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Publication numberUS20110086205 A1
Publication typeApplication
Application numberUS 12/974,161
Publication dateApr 14, 2011
Filing dateDec 21, 2010
Priority dateJul 14, 2004
Also published asCA2573643A1, CA2573643C, EP1791690A1, EP1791690A4, US7879423, US8206534, US20080020187, WO2006005189A1
Publication number12974161, 974161, US 2011/0086205 A1, US 2011/086205 A1, US 20110086205 A1, US 20110086205A1, US 2011086205 A1, US 2011086205A1, US-A1-20110086205, US-A1-2011086205, US2011/0086205A1, US2011/086205A1, US20110086205 A1, US20110086205A1, US2011086205 A1, US2011086205A1
InventorsRodrigue McDuff, Stephen Murphy, Luc Vachon, Philippe Koyess
Original AssigneeMcduff Rodrigue, Stephen Murphy, Luc Vachon, Philippe Koyess
Export CitationBiBTeX, EndNote, RefMan
External Links: USPTO, USPTO Assignment, Espacenet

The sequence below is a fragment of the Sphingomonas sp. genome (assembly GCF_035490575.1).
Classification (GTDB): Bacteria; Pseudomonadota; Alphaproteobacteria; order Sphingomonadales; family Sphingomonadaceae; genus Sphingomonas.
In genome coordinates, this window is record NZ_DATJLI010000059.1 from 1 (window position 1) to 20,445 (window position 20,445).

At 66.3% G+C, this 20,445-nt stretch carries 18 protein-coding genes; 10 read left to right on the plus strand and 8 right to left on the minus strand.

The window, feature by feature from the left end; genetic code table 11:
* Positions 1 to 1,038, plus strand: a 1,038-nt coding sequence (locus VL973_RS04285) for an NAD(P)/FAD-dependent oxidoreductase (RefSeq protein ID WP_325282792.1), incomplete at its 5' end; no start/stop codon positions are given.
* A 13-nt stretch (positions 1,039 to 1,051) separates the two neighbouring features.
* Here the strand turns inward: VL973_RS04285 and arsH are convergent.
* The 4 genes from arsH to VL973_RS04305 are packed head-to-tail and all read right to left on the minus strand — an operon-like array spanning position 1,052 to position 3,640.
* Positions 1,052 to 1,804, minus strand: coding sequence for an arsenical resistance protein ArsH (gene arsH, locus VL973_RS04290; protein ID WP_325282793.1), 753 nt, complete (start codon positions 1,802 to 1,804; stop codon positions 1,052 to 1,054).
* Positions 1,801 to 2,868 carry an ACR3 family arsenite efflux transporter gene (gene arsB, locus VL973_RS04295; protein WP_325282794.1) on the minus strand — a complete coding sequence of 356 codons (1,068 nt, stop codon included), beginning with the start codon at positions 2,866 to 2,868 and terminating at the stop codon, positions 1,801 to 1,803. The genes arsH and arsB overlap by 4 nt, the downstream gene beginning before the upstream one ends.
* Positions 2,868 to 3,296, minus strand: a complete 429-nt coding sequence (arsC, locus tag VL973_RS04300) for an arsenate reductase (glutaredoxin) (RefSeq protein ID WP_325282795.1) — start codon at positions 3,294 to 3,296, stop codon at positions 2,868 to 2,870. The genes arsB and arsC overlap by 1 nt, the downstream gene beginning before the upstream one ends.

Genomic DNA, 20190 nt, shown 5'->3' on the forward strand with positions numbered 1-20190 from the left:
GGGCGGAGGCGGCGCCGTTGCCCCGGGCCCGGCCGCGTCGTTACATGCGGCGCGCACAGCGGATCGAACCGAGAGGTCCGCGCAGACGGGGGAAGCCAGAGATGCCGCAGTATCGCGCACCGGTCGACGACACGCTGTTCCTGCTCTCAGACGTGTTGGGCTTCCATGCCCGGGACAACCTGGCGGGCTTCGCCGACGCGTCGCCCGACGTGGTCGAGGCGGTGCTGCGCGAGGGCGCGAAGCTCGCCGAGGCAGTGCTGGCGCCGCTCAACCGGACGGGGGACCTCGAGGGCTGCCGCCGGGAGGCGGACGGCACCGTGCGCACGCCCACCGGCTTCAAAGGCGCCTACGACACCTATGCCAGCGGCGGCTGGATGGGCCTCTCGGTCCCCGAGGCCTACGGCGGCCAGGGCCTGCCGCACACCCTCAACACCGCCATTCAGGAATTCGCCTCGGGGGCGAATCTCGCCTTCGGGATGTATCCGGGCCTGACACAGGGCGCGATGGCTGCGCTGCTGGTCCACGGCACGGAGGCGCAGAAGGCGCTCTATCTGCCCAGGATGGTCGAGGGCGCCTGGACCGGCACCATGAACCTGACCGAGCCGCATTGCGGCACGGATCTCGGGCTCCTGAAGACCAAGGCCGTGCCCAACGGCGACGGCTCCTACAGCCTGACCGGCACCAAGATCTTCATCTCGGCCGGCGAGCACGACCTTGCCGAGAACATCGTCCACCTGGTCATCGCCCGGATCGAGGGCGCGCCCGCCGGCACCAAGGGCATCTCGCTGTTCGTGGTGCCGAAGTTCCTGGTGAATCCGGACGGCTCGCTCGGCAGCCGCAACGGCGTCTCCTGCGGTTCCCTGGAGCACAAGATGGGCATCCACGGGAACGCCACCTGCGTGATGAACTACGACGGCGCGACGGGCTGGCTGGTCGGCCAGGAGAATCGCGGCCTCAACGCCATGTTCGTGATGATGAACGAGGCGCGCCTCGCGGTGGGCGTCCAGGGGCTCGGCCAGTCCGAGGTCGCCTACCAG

Laminated panel and process
US 20110086205 A1
Abstract
A laminated panel (23) comprises a fusible layer (23A) having an upper surface. A mesh layer (23A, A1) has an encapsulated portion enclosed in the fusible layer so as to be below the upper surface of the fusible layer (23A). An embossed portion (A1) protrudes from the upper surface of the fusible layer (23A). A method (10) of forming a laminated panel with the fusible layer and the mesh layer comprises the steps of: i) heating the fusible layer (23A) to fuse a portion of the fusible layer; and ii) pressing only selected portion of the mesh layer against the fusible layer to provide for the formation of an embossed pattern (A1) on the resulting laminated panel (10).